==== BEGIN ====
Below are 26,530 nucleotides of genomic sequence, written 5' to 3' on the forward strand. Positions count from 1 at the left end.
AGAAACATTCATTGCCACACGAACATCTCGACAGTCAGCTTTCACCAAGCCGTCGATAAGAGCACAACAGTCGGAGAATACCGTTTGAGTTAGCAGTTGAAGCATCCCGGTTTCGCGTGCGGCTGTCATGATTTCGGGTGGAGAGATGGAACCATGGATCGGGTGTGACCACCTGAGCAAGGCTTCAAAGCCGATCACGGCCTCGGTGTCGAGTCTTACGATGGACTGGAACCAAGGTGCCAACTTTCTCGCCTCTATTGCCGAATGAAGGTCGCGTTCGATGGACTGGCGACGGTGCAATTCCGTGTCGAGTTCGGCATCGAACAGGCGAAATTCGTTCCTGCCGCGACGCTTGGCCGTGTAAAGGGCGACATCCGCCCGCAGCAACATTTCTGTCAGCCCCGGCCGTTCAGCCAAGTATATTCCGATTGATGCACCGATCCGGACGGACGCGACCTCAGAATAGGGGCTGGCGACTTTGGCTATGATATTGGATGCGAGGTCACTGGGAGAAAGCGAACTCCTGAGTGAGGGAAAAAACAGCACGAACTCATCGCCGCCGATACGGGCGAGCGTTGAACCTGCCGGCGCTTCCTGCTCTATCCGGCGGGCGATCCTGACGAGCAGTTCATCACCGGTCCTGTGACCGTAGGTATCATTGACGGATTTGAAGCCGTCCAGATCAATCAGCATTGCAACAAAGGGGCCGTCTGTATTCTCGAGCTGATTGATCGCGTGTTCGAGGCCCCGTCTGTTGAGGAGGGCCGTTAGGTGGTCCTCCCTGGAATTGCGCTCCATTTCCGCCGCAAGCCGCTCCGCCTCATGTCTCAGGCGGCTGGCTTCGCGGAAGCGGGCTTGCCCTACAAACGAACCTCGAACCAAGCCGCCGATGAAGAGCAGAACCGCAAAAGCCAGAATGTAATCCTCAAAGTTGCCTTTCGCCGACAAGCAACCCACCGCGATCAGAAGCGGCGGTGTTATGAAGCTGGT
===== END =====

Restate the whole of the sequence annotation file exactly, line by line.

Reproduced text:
Below are 26,530 nucleotides of genomic sequence, written 5' to 3' on the forward strand. Positions count from 1 at the left end.
AGAAACATTCATTGCCACACGAACATCTCGACAGTCAGCTTTCACCAAGCCGTCGATAAGAGCACAACAGTCGGAGAATACCGTTTGAGTTAGCAGTTGAAGCATCCCGGTTTCGCGTGCGGCTGTCATGATTTCGGGTGGAGAGATGGAACCATGGATCGGGTGTGACCACCTGAGCAAGGCTTCAAAGCCGATCACGGCCTCGGTGTCGAGTCTTACGATGGACTGGAACCAAGGTGCCAACTTTCTCGCCTCTATTGCCGAATGAAGGTCGCGTTCGATGGACTGGCGACGGTGCAATTCCGTGTCGAGTTCGGCATCGAACAGGCGAAATTCGTTCCTGCCGCGACGCTTGGCCGTGTAAAGGGCGACATCCGCCCGCAGCAACATTTCTGTCAGCCCCGGCCGTTCAGCCAAGTATATTCCGATTGATGCACCGATCCGGACGGACGCGACCTCAGAATAGGGGCTGGCGACTTTGGCTATGATATTGGATGCGAGGTCACTGGGAGAAAGCGAACTCCTGAGTGAGGGAAAAAACAGCACGAACTCATCGCCGCCGATACGGGCGAGCGTTGAACCTGCCGGCGCTTCCTGCTCTATCCGGCGGGCGATCCTGACGAGCAGTTCATCACCGGTCCTGTGACCGTAGGTATCATTGACGGATTTGAAGCCGTCCAGATCAATCAGCATTGCAACAAAGGGGCCGTCTGTATTCTCGAGCTGATTGATCGCGTGTTCGAGGCCCCGTCTGTTGAGGAGGGCCGTTAGGTGGTCCTCCCTGGAATTGCGCTCCATTTCCGCCGCAAGCCGCTCCGCCTCATGTCTCAGGCGGCTGGCTTCGCGGAAGCGGGCTTGCCCTACAAACGAACCTCGAACCAAGCCGCCGATGAAGAGCAGAACCGCAAAAGCCAGAATGTAATCCTCAAAGTTGCCTTTCGCCGACAAGCAACCCACCGCGATCAGAAGCGGCGGTGTTATGAAGCTGGT